Furthermore, in our thrust to create a cadre of cultural practitioners and change the direction in the development of our country’s tourism industry, arts should be made an even greater priority within our education system which has focused more on producing doctors as opposed to actors, and accountants instead of painters. It is my view that much as we need these doctors and engineers, emphasis on the sciences in our education system is not going to give us a comparative advantage in the global marketplace for the simple fact that other economies are literary light years ahead in this venture. On the other hand, Ugandan visual artists, if supported and nurtured — with an emphasis on cooperation rather than competition in the identification and promotion of local talent to global prominence — have the potential of earning tax incomes on the sale of their artworks on the international art market.
One case is from Ghanaian artist El Anatsui, who sells sculptural installations in the West at prices over 800,000 US dollars a piece (Bonhams Auction 2012). Now this is the equivalent of about 1300 gorilla permits (currently $600 each). I am reliably informed that Uganda sells on average 1000 permits a year. Do the math. The point here is that incorporating arts and culture into the tourism product helps to create a distinct image and identity, which is important in creating a comparative advantage.
Another strategy would involve exploiting existing linkages between the arts and the tourism industry. For instance many well established hotels throughout the country have interesting historical associations with artists and craftspeople of varying descriptions. Yet, not all of them capitalise on these associations in terms of creating a point of interest or interpreting a sense of locality for their guests. Our tourism industry must adapt a consolidated effort for disseminating information about all the exciting packages for the visitor. This could be through publications in the hotels pointing out artists’ studios and galleries as well as displaying their works within the hotel premises at a fee payable by the hotel management to the artist. Tour companies could also be mobilised to give visitors the opportunity to peruse the art galleries, purchase work and on some occasions work with the artists in their studios in what is commonly called studio tours.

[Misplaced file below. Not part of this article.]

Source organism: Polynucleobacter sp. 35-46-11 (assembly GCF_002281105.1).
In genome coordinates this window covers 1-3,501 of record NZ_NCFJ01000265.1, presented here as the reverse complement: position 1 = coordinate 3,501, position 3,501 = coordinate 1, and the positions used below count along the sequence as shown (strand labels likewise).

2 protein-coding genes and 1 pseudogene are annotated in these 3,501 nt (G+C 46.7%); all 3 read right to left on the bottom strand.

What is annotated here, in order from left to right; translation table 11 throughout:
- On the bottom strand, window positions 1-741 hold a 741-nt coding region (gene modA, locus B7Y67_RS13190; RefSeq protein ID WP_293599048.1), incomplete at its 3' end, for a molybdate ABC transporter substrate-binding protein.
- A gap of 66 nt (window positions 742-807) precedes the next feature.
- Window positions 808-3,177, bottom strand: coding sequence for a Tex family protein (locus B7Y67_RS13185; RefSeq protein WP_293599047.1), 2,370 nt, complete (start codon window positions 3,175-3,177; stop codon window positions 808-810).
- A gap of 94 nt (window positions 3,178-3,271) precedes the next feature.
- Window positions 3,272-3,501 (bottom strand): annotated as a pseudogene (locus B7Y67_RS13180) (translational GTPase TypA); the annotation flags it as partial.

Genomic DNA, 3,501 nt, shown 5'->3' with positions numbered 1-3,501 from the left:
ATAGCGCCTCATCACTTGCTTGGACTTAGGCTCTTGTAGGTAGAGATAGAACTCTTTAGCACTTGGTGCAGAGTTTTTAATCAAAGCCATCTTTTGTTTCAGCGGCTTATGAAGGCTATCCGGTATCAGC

Finally government should support and promote private enterprise in the arts and cultural sector through endorsement and direct funding of sustainable art projects such as the Kampala Art Biennale, efforts for a national contemporary art museum and establishment of more regional arts and cultural centres. This is simply because government is the biggest and richest player within the economy and also due to the fragile nature of the creative industry. Again here I would like to point out that the Dak’Art biennale’s success was mainly attributed to the committed involvement of the government of Senegal.
My simple explanation as to why the arts industry in the developing world is retarded while that in the developed economies is miles ahead is simply the level of government involvement in subsidising the sector, at least in its initial stage. The Australian government through its ministry for the arts provides funds and grants to arts and cultural organisations as well as individual artists from across Australia to advance its cultural and indigenous sectors.
In conclusion, much of the interest in the role played by arts and culture in the boosting of an economy during the past decade has been encouraged and actively promoted by research from a number of writers notably, Richard Florida. Florida’s writing insists on drawing attention to specific occupational categories and types of workers that are part of what he characterises as the creative class. His writing includes poets, novelists, artists, entertainers, and actors as being among the super creative core of workers that drive economic growth. His work could be interpreted as supporting the notion that communities that are culturally active, diverse and provide a good environment for the arts will be economically successful. By creating a synergy within the arts, culture and tourism industries, Uganda can tap into new markets for its tourism product and general economic expansion.
Henry Mzili Mujunga is a Curator and Artistic Advisor, Kampala Biennale 2014. He is also co-founder of Start Journal.